|Publication number||US8910066 B2|
|Application number||US 13/487,016|
|Publication date||9 Dec 2014|
|Filing date||1 Jun 2012|
|Priority date||30 Jan 2006|
|Also published as||US8196055, US9354771, US20070180400, US20120235946, US20150089445, US20170131892|
|Publication number||13487016, 487016, US 8910066 B2, US 8910066B2, US-B2-8910066, US8910066 B2, US8910066B2|
|Inventors||Alexander J. Zotov, Richard J. Duncan, Zoltan C. Szilagyi|
|Original Assignee||Microsoft Corporation|
|Export Citation||BiBTeX, EndNote, RefMan|
|Patent Citations (22), Referenced by (1), Classifications (8), Legal Events (1)|
|External Links: USPTO, USPTO Assignment, Espacenet|
This application is a continuation of, and claims priority to, commonly assigned U.S. patent application Ser. No. 11/275,798, entitled “Controlling Application Windows in an Operating System,” filed on Jan. 30, 2006, now U.S. Pat. No. 8,196,055 issued Jun. 5, 2012, the entire disclosure of which is incorporated by reference herein in its entirety.
Computer operating systems commonly allow the customization of application windows on the display screen. Users may minimize, maximize, tile, or control the size and screen location of the windows of the different applications currently running on their computer. These techniques are often designed for ease of use and compatibility with commonly used computer input devices, such as a mouse and keyboard. For example, window resizing may commonly be done by a user by hovering the mouse cursor over a small designated target location at a corner of the application window to be resized. The user then presses and holds the mouse button and then drags the mouse to resize the application window, setting a different size and shape for the window. Similarly, many computer operating systems allow users to move application windows around the display screen by mouse-clicking on a different specific target location on the application window, and then dragging the window to a different location.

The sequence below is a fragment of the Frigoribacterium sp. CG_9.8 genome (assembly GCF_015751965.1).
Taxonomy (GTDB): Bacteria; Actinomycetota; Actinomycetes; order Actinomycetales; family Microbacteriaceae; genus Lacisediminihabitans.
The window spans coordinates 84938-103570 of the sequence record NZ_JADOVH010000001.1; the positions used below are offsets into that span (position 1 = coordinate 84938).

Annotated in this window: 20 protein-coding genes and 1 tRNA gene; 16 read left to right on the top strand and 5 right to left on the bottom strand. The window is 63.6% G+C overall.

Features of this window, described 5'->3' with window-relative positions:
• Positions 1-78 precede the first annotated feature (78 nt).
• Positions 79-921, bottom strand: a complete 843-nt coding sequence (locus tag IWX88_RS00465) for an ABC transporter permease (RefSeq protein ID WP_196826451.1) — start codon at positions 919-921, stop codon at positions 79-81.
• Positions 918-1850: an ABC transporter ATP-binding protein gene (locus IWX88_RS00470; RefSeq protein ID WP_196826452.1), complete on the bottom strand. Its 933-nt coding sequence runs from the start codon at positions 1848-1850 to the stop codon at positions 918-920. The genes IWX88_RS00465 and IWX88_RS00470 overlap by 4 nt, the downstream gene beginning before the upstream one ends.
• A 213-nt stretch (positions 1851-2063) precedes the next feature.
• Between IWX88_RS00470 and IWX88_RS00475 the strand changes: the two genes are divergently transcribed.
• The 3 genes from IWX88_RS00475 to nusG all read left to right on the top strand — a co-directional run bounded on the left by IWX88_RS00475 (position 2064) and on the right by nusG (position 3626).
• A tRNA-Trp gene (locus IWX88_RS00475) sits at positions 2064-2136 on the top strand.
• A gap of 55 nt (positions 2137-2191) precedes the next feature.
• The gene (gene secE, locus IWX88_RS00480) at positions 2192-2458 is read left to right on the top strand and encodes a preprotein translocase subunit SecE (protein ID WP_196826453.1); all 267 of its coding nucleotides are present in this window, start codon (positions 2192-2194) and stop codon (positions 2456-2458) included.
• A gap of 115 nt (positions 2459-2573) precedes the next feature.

As computer operating system input devices have evolved, pen input devices have become common tools for interacting with operating systems on tablet personal computers (tablet PCs), personal digital assistants (PDAs), and similar pen-supported computing devices. Pen input devices are pointed writing instruments which allow users to “draw” on their computer screen as though they were writing with an ink pen on a piece of paper. For example, a pen input device may be an electromagnetic digital pen compatible with certain tablet PCs, or it may be a simple touch pen or stylus compatible with certain tablet PCs and many PDAs having touch digitizers. A pen input device may also support taps and drags to perform the same functions as a mouse does performs with clicks and drags. Thus, in a tablet PC or any device with which a pen input device may be used rather than or in addition to a mouse, users commonly move and resize application windows using taps and drags, similar to the way that a mouse user might perform these operations.